But for right now, with the team desperate to figure out how to fit the right pieces together, every minute is valuable. Ultimately, this issue stands side by side with why New York brought in all these vets this summer: they need to get some good vibes flowing through this organization, get some wins, and avoid all of the conversation that’s happening around a 1-6 team literally right this second.
Maybe a particular lineup featuring RJ late last night clicks and provides an answer, any answer, to turn the ship around. You either think playing him five or eight or 10 or whatever extra minutes is worth that potential discovery or it’s not. I think it’s worth it.
Stat of the Night
This isn’t a stat from last night, but a yearlong statistic that is emblematic of the problems this team has generating any kind of consistent offense.
37.5 is the Knicks’ field goal percentage on shots taken on drives to the rim. It is the lowest in the league by two full percentage points, and more than 20 percentage points lower than the first place team, the Houston Rockets, who not coincidentally employ two of maybe the best ten rim-attackers of all time.
The companion statistic here is 2.6, which is the average assists per game the Knicks are getting on drives, which is also dead last.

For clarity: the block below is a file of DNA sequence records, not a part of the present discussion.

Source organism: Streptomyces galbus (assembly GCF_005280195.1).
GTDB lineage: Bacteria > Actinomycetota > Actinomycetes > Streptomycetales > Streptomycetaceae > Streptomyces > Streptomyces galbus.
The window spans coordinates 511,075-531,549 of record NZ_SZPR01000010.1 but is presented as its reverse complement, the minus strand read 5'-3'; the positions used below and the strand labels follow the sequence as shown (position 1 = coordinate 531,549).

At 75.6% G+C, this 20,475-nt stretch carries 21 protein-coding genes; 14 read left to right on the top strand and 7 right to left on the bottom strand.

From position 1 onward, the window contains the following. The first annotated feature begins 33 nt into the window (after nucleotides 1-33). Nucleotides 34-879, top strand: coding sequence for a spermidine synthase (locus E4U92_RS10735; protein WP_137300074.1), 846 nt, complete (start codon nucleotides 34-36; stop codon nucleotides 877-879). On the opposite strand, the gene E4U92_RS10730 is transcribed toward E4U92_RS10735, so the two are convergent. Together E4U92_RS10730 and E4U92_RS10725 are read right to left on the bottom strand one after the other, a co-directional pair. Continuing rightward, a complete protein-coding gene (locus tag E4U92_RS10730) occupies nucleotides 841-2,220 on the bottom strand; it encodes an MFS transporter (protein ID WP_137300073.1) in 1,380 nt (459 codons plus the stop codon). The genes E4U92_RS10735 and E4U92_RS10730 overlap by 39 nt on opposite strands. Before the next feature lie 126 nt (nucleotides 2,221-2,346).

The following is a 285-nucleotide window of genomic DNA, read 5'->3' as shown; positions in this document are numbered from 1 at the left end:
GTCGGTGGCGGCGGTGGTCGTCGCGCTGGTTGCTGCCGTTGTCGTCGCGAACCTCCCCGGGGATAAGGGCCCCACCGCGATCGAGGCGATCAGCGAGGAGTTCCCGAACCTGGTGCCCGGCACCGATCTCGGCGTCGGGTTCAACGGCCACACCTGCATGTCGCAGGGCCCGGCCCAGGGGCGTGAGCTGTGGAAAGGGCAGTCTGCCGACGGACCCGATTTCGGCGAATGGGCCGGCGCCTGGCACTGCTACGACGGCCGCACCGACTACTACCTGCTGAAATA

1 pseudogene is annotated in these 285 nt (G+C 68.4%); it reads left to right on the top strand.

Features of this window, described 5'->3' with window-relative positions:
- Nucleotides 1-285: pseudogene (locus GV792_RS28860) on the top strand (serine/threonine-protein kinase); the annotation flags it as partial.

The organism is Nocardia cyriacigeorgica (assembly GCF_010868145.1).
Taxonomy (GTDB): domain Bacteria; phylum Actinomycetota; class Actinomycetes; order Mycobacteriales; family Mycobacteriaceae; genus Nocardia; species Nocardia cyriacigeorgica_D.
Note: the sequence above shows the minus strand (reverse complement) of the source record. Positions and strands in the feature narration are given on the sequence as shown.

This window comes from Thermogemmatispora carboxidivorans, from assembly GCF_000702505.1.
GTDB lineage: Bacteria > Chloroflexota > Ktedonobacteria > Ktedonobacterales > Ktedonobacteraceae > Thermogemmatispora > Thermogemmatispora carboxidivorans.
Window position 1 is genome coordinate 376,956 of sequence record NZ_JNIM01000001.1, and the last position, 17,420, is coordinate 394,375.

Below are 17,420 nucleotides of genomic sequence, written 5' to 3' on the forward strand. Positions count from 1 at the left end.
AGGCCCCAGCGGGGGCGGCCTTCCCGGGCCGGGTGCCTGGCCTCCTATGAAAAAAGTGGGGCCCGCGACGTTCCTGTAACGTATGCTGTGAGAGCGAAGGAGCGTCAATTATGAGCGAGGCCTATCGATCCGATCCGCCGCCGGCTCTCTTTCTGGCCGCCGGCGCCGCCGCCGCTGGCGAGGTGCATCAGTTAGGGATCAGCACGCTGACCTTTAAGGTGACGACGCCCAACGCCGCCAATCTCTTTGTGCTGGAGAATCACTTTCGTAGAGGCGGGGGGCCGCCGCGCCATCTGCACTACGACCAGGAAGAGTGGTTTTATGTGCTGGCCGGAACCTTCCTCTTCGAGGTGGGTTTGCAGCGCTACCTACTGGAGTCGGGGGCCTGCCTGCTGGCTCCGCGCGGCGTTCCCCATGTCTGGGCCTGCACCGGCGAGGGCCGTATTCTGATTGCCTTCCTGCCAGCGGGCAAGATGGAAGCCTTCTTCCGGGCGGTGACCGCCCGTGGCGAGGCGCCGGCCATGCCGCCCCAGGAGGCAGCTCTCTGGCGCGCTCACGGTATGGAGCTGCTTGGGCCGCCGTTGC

What the Knicks are not doing because they don’t have the personnel to do it is, in a bit of sad irony, the style of offense that Fizdale desperately wants to run. He tried to squeeze a square peg into round hoop last year with the likes of Emmanuel Mudiay and Trey Burke, and even with those lesser lights, the Knicks were 14th in drives per game (this year they’re 22nd)
When you don’t have elite shooters to space the floor (the Knicks’ only one, Wayne Ellington, is currently slumping) and no one with an elite handle or burst, these are the types of numbers you’re left with.
Made Me Smile
RJ Barrett, giving a shit
If you blinked you might have missed it, but there he was in the 3rd quarter of a game already decided, scoring 12 points over an eight minute stretch and providing maybe the only true highlight of the night with this dish to Mitchell Robinson:
Credit also to Mitch, who came in the 3rd quarter and defended like it was a tie game. Moving him to the bench was not the answer.
I’ve said it a bunch and I’ll say it again: regardless of what else happens this year, if these two guys come out of it feeling like this is an organization they can thrive in long term, and are willing to continue to shoulder that burden, I don’t care about much else that happens this season.
I know the sky is falling, and nothing is good, and everything is bad, and it will always be bad, and everyone is crappy and no one is trying and Fiz is an idiot and-
It’s been seven games. Before last night, 5.5 of the previous 6 have been downright respectable. And then the team let go of the rope last night, perhaps frustrated that their efforts had thus far failed to produce more than a single win.
I maintain that I want to see where this thing is at after 20 games, with a backcourt that hasn’t been decimated by injury and whatever the hell happened with DSJ.
Maybe you’re ready to jump ship, but there’s been too many encouraging signs for me to sound the alarm just yet.
But if ever a team needed to come out with an otherworldly effort on the road in an early season game, it’s these Knicks on Wednesday at Detroit.
Let’s see what happens.
New podcast alert:
Jeremy and I do our best to digest last night’s game, and go Buy or Sell on all the storylines we’ll see for the next 48 hours.